Also, the specific final act revelations feel just a little too familiar. I don’t want to spoil anything, but you’ve seen similar plot threads in previous seasons. The game veered hard into old territory just as it was establishing something original.

Even though the story isn’t as fresh as I had hoped, it’s no shambling corpse, and still provides enough sympathetic characters and plot threads that I’m looking forward to the next episode.

May the circle be unbroken

Longtime fans have witnessed Clementine’s transformation from frightened child, to hardened survivor, to young mother. Everything that Lee taught her, she is now teaching to AJ. The circle is closing.

But while Lee had to teach Clementine how to survive a dangerous new world, Clem has to teach AJ how to tame his ferocious survival instincts. He’s watching everything you do. The way you handle obstacles changes him. And he’s a sweet kid until he’s not. Done Running’s cliffhanger ensures that the following episodes will revolve around that fact, lending extra weight to your actions.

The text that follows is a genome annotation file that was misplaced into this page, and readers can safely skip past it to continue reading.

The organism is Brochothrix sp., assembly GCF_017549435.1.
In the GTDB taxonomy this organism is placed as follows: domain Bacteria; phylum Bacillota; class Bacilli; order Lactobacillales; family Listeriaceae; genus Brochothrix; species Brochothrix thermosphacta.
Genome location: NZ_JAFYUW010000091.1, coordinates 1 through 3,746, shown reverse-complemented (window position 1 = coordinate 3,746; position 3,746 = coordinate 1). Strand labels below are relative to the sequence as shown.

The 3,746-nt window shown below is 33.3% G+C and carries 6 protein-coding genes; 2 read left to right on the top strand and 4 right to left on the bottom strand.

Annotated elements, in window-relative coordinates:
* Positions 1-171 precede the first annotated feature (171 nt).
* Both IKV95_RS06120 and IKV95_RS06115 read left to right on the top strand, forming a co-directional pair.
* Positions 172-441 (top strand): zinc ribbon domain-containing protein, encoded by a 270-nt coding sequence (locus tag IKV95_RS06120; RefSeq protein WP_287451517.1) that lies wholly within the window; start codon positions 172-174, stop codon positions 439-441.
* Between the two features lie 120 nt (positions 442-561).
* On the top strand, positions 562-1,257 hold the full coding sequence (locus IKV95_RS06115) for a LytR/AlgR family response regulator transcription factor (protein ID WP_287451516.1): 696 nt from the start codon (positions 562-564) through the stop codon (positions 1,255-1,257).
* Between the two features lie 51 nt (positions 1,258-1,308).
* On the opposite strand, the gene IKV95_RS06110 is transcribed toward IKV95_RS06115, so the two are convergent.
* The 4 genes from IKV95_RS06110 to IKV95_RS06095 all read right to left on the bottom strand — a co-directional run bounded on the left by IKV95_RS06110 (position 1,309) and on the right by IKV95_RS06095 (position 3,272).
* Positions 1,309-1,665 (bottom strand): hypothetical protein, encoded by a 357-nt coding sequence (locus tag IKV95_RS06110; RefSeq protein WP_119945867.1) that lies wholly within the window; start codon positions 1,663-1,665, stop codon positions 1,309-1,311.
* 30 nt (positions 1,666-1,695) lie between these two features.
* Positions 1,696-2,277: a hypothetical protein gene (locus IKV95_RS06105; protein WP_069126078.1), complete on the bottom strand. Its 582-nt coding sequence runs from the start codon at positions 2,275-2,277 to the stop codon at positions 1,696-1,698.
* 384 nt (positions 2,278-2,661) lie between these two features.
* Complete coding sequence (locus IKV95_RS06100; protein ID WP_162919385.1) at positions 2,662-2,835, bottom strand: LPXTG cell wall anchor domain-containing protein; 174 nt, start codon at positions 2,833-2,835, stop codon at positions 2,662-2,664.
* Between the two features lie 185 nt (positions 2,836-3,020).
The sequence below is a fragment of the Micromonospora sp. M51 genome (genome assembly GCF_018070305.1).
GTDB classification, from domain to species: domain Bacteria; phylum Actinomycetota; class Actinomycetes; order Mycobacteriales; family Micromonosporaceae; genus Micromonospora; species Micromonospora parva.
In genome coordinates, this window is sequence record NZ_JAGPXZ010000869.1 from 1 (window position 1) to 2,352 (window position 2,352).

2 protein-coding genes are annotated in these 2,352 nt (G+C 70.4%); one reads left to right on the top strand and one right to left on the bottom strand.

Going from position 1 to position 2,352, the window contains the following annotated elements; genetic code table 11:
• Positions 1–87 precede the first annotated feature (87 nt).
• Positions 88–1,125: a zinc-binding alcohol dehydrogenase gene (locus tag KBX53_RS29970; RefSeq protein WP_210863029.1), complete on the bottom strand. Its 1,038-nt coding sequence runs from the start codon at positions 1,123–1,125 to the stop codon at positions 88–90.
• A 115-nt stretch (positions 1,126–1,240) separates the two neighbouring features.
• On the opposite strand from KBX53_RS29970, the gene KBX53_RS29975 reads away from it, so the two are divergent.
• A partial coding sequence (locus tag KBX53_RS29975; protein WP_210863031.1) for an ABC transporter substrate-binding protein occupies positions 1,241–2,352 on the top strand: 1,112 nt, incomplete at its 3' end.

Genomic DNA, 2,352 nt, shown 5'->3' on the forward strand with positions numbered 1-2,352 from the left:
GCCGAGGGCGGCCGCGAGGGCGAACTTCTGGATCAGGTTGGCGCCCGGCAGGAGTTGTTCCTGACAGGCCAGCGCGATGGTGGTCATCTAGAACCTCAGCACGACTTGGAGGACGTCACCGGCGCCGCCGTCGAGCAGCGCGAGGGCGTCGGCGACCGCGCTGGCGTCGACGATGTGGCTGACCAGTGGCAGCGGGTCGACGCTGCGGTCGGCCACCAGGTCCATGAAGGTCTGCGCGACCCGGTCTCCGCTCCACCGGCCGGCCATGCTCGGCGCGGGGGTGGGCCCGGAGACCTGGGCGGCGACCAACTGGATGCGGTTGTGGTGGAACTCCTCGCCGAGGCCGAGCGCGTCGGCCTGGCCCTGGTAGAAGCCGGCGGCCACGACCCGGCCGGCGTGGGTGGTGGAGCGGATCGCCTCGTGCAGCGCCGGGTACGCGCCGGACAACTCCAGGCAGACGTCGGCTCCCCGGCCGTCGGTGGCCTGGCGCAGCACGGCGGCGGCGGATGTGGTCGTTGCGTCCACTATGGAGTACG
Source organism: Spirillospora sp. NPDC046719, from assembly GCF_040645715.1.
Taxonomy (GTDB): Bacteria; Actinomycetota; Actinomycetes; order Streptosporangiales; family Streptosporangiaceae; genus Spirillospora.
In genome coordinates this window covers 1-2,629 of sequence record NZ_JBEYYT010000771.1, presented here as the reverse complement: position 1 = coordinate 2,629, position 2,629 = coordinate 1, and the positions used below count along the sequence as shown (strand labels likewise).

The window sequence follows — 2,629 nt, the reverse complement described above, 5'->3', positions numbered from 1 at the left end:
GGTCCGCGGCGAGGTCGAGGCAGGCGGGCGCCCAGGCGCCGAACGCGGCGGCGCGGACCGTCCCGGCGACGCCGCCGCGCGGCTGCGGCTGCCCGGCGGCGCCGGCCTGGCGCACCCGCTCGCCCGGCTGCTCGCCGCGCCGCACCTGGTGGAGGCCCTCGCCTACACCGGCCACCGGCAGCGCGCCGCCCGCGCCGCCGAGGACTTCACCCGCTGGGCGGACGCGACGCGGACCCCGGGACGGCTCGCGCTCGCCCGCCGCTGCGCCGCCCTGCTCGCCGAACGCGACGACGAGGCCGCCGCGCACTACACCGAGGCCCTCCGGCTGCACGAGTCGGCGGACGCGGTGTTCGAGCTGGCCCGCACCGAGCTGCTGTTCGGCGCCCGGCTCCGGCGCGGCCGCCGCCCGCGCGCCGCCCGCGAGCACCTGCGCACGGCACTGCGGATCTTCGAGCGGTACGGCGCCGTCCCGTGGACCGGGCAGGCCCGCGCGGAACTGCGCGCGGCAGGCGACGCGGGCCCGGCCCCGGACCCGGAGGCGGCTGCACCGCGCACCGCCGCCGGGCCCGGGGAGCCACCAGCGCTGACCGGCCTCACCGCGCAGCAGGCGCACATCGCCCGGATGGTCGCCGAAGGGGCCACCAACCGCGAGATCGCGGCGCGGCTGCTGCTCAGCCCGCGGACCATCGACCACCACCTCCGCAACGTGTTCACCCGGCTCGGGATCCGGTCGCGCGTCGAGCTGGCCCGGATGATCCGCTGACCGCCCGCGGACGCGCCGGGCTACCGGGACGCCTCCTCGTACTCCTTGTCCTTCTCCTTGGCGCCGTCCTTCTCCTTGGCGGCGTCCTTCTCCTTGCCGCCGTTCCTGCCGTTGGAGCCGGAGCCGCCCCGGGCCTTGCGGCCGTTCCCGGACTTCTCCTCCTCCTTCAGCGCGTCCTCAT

Addressing the past

Like in Telltale’s last release, the terrific Batman: The Enemy Within, you get a post-episode rundown of how your choices changed your relationships with the other people at Erickson, showing you which of your moves you should change in subsequent playthroughs in order to see everything this game has to offer. This is a nice touch, and I’m glad Telltale kept it up.

I hope Telltale fills in the gaps between A New Frontier and this current season. At the end of the last season, I left Javi and company on good terms, with an invitation to return to his settlement. So why do I start The Final Season driving on a lonely road with no real destination? It feels like a bit of a hedge to allow this season’s writers to largely disregard the events of A New Frontier. I’m hoping future episodes will give us some clarity on that.

New players should know that there’s a web-based story builder that lets you make relevant choices from past seasons and import them into your game. The game itself will also let you make these decisions right before starting Done Running. I was hoping that more choices from previous seasons would be relevant, but the story builder hits the key beats. New players or fans of the television show or comic would do well to play through previous seasons, though it isn’t strictly necessary.